I woke up on Monday morning, able to say, “I’m a published author.”  After so long and so much hard work, it’s a great feeling.  I set myself a goal and I didn’t stop until it was achieved.

Who knows what I could achieve by the end of 2016?!

The Media: Friend or Foe of Equality?

Posted in Disabled Parent, Media, Personal, and Uncategorised

I recently delivered a bespoke training session for an organisation in Reading. As part of their equality objectives, they had identified some issues surrounding stereotyping so I was asked to focus on this specific area, addressing the causes of stereotyping and its impact.

So what causes individuals and society to refer to people using negative stereotypes?

With regard to individuals, a person’s upbringing, their community, fear of the unknown and simply ignorance can all impact upon their personal stereotypes. Most of these factors are beyond an individual’s control or conscientious , hence the need for Equality Training so that attitudes and approaches can be examined and reviewed in a safe and non judgemental environment.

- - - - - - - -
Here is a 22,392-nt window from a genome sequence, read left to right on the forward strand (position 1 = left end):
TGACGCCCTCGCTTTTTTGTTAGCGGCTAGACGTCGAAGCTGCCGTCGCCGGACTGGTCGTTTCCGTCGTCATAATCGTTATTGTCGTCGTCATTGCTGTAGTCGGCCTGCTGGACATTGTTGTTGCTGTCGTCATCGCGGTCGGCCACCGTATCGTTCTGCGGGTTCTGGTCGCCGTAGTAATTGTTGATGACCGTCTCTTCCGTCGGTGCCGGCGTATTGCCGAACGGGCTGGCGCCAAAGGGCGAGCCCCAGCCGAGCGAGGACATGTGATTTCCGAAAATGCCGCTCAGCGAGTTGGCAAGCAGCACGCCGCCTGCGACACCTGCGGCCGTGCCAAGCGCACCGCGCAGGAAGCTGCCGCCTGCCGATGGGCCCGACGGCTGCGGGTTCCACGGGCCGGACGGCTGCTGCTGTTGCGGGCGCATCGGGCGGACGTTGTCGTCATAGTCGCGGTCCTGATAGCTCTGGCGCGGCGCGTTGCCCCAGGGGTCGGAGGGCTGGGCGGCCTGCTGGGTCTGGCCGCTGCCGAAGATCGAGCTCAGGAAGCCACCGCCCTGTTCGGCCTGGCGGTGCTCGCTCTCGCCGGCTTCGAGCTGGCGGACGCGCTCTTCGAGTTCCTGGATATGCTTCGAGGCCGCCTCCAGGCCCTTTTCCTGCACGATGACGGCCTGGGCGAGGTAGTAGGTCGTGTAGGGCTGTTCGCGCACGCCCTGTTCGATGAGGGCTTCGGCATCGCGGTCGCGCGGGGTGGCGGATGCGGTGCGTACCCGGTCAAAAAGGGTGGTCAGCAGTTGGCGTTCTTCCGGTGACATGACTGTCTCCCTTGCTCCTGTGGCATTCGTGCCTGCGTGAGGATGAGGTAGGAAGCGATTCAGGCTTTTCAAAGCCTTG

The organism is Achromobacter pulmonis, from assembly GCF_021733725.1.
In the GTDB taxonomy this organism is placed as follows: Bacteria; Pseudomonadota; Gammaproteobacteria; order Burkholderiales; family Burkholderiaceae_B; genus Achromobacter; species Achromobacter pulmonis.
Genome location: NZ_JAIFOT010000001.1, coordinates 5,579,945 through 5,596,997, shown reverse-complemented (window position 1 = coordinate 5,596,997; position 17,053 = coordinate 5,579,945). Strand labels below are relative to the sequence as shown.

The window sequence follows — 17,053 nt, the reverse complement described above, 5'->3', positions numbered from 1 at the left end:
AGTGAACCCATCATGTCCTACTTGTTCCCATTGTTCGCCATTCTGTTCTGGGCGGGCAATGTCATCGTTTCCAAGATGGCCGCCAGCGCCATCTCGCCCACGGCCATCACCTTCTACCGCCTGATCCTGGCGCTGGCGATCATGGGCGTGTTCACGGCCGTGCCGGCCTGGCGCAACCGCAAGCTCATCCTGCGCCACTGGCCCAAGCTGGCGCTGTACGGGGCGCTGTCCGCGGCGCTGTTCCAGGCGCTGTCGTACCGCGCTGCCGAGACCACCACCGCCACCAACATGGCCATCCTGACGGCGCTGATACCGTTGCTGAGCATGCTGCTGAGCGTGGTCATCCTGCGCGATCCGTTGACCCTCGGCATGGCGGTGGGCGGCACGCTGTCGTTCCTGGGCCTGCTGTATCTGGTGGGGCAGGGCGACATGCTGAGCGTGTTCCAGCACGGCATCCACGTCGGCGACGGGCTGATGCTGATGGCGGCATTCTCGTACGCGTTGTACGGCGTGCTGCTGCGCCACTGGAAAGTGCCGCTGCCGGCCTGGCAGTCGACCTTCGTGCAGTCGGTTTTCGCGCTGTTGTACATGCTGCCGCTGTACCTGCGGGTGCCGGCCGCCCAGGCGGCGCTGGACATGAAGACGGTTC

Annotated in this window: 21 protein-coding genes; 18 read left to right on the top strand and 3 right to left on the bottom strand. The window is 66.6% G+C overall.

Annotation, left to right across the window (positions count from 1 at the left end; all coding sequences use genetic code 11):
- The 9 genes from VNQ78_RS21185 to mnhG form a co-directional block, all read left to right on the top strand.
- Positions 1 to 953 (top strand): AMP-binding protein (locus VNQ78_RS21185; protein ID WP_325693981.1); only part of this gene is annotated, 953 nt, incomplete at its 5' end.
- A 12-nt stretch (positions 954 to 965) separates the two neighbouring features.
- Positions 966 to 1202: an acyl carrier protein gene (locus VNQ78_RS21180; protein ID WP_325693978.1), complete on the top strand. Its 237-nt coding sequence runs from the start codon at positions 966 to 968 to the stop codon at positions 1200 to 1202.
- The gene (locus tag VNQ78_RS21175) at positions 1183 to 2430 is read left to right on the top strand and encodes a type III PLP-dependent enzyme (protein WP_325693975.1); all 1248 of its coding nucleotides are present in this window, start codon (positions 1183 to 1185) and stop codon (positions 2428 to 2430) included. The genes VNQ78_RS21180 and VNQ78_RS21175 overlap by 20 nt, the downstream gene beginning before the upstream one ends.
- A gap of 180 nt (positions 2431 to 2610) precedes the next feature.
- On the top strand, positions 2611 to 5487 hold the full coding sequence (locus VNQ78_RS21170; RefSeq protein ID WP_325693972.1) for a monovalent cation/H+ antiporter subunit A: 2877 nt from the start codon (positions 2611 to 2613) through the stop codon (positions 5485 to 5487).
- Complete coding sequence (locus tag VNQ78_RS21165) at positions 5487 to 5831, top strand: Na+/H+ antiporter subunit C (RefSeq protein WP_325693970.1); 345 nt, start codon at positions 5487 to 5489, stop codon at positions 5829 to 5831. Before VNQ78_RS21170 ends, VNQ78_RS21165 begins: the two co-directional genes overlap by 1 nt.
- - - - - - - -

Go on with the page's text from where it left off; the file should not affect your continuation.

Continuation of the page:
In relation to society as a whole, I believe that one of the biggest causes of stereotypes is the media. Whether people are conscience of it or not, the media has a huge impact on how we view certain people or groups of people in our society. The words “black”, “disabled”, “muslim” (to name just a few) are regularly dropped into headlines when they bear absolutely no relevance to the actual story. By including such irrelevant descriptions serves only one purpose which is to fuel stereotypes.

However, I’ve recently been forced to re examine my own negative stereotype of the media as a negative influence. I have to admit that one of my favourite past times is watching the British Soaps and over the years, they have dealt with many issues of diversity. They haven’t always done so sensitively but nonetheless, they have opened up subjects which were previously taboo and at least, got people talking about and debating the issues. Disabled characters have always featured in the soaps but many of the storylines have been negative, doing very little to change the negative stereotypes which surround disabled people.